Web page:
Here in the United States, we've successfully managed to take the pleasure out of sex education — literally. Even in states that actually require students to take sex ed, schools generally fail to teach kids the ins and outs of their own bodies and desires, leaving them ill-prepared to take control of their own health. Sex ed classes also tend to leave out a rather crucial fact about sex: It can and should feel good.
As many people will tell you (ahem, women in particular), it often takes work to have a fulfilling sex life. But it might take a little less effort — and be a little less awkward — if kids learned about pleasure, desire and healthy relationships earlier, in addition to learning about the physiological aspects of sex and sexuality.
That's the premise of The Practical Guide to Love, Sex and Relationships, a progressive video series that takes sex ed beyond condoms on bananas and scary PowerPoint presentations about sexually transmitted infections.
According to The Age, the clips were developed by the Australian Research Centre in Sex, Health and Society at La Trobe University. They recently became available for use in Australian schools, and are primarily geared toward 13- and 14-year-olds.
The series explores a wide range of sexual health topics, from the differences between porn sex and real sex to how to determine if and when you're ready to become sexually active. Using detailed animations and creative metaphors — a relation "ship" where people navigate the "high seas of the heart," for instance — the videos aim to empower young people to make informed decisions about their sexual health.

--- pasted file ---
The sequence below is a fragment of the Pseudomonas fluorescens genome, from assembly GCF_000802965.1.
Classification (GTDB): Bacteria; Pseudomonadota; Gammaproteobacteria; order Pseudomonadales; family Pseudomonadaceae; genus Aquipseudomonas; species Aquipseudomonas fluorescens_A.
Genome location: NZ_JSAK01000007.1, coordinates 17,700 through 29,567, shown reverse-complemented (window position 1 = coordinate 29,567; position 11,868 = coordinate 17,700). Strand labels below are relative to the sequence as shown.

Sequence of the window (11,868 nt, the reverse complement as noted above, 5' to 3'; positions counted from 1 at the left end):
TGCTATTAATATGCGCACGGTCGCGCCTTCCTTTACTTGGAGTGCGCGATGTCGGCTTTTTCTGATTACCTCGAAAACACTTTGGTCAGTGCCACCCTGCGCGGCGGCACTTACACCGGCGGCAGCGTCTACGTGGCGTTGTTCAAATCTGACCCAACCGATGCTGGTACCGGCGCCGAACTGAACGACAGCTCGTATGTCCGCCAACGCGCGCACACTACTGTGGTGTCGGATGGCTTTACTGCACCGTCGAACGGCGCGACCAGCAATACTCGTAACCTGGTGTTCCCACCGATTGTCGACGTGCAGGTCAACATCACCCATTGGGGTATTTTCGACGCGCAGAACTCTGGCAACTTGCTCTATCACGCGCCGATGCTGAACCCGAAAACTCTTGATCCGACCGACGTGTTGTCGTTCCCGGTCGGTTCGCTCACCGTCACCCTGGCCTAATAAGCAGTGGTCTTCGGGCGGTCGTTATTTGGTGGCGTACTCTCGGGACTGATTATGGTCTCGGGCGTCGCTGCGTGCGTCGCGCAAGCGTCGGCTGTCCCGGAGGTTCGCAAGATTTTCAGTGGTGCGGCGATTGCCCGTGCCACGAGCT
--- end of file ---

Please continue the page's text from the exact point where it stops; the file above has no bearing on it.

"The first step in encouraging people to make happier choices is to acknowledge that enjoying sex is a lovely part of being human," Jenny Walsh, a sex ed expert and project lead for The Practical Guide, told The Age. "If we don't do this, then young people are more likely to put up with less-than-satisfactory experiences."
The videos and corresponding quizzes tackle topics that are typically (but not always) overlooked in sex ed curricula in the U.S., such as gender identity and affirmative consent. They're the types of issues, Walsh argues, that people need to know about in order to have safe, healthy, fulfilling sex lives.
"Young women still fear that if they say what they want, that they will be judged as a slut, or will be called frigid. Research also shows that young men often think that they need to have sex, in order to be an accepted male," she said. "We're trying to chuck those rules out the window when it comes to sex."
Indeed, young people have plenty of misconceptions about sex and sexuality, which could be addressed with better, more honest sex education, potentially as early as kindergarten. Contrary to arguments against mandatory, comprehensive sex ed, research has shown that educating students about healthy sexuality at younger ages doesn't lead to earlier sexual activity, and instead can encourage them to delay having sex for the first time until they feel they're ready.
That's exactly the sort of self-knowledge at the core of the Practical Guide — not to mention at the heart of a healthy sex life.
h/t The Age